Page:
Brazil postpones bullet train contract

Spain asked for more time to change its bid, says Brazilian official Concerns over effect of Galician rail tragedy on Spanish project

Brazil has put off bidding for its ambitious high-speed train project, which will connect Rio de Janeiro and São Paulo, for at least one year after consortiums from Spain and Germany asked for the postponement.

Bernardo Figueiredo, the chairman of the state entity that will supervise the bidding, said the decision came after Brazilian authorities spoke with candidate consortiums from the three countries.

France’s Alstom SA and state-owned railway company SNCF Group already had a bid prepared but Spain “asked for more time,” while Germany requested that the process be “postponed for another year,” said Figueiredo at a news conference on Monday.

Friday was the deadline for the consortiums to submit their bids. The winner was to have been announced on September 19.

Spain has two consortiums participating. One is formed by state rail operator Renfe and track manager Adif, with the private firms of high-speed train maker Talgo, ACS, Indra, Elecnor, Abengoa, Thales, Bombardier and Dimetronic. The second group is headed by CAF, which has not released the names of its partners.

Siemens AG leads the German consortium.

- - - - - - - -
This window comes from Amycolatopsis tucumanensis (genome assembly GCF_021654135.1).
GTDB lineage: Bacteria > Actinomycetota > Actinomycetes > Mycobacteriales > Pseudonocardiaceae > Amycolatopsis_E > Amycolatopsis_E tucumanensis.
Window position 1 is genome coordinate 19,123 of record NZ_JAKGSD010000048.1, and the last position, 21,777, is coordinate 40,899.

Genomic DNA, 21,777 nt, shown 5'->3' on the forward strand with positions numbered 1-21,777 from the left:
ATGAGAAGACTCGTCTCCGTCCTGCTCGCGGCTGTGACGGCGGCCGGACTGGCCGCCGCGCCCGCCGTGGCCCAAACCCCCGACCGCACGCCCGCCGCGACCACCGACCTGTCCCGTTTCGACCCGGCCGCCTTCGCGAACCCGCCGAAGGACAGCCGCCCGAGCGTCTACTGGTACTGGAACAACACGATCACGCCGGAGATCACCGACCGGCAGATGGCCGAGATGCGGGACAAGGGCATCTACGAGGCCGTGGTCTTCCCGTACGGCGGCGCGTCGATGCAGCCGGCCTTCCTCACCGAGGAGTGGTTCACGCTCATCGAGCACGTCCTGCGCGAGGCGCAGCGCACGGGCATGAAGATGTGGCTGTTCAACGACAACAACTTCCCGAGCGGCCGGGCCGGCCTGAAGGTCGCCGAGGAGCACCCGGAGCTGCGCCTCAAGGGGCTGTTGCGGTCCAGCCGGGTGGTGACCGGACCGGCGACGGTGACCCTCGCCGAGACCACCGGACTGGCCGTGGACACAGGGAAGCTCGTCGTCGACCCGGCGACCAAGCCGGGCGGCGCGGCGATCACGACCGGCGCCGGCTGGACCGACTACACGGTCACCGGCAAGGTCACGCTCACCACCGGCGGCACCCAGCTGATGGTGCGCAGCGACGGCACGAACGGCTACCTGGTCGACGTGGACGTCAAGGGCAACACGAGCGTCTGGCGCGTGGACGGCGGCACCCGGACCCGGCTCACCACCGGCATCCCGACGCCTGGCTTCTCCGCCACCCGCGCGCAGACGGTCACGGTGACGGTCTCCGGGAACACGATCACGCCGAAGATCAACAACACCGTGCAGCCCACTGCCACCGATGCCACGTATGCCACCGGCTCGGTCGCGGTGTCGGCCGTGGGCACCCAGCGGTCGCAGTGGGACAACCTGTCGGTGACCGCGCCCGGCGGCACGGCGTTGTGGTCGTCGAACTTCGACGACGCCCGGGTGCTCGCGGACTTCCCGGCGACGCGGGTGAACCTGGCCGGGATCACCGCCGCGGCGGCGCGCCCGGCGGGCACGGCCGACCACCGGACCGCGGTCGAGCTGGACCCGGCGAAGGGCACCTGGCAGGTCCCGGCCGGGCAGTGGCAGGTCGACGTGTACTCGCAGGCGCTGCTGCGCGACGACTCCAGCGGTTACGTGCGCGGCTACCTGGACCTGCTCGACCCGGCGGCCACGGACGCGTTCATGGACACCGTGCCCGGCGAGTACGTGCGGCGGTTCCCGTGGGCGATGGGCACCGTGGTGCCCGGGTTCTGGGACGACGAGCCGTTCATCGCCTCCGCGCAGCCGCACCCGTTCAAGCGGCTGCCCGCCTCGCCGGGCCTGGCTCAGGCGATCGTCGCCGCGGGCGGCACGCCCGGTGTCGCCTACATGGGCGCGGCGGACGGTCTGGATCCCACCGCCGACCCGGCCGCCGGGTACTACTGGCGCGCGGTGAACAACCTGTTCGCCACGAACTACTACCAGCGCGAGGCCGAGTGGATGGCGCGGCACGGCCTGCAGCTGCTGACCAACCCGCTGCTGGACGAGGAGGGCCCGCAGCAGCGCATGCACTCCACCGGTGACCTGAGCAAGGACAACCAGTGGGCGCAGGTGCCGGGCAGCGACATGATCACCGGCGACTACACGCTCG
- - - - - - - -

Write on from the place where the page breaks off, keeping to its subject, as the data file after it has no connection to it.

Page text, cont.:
Transport Minister César Borges said the 13-billion-euro project was still on track even though the bidding had been postponed. There are no plans to change the 511-kilometer route that will connect Brazil’s two biggest cities and the inauguration date is still set for 2020, he said.

The high-speed train, the first to be built in Latin America, will have stops in six cities and a branch line to the city of Campinas, northwest of São Paulo. This is the third time the Brazilian government has postponed awarding the project, which was first announced in 2007. It is part of a $100-billion investment plan by President Dilma Rousseff to upgrade Brazil’s roads, railways, airports and seaports through private concessions.

Spain’s Public Works Ministry hopes to repeat the success it had in 2011 when the government of Saudi Arabia awarded a multi-billion-euro contract to build an AVE line connecting Mecca with Medina.

Following the July 24 Alvia train accident in Santiago de Compostela – Spain’s worst rail tragedy in 40 years – concerns were raised on whether the incident would affect Spanish bids in Brazil. One of the conditions the Brazilian government set was that competing companies could not have had a rail accident on their records over the previous five years.

The cause of last month’s accident is being placed on the driver of the train who was speeding through a sharp curve when the cars derailed, killing 79 people and injuring more than 150 other passengers.

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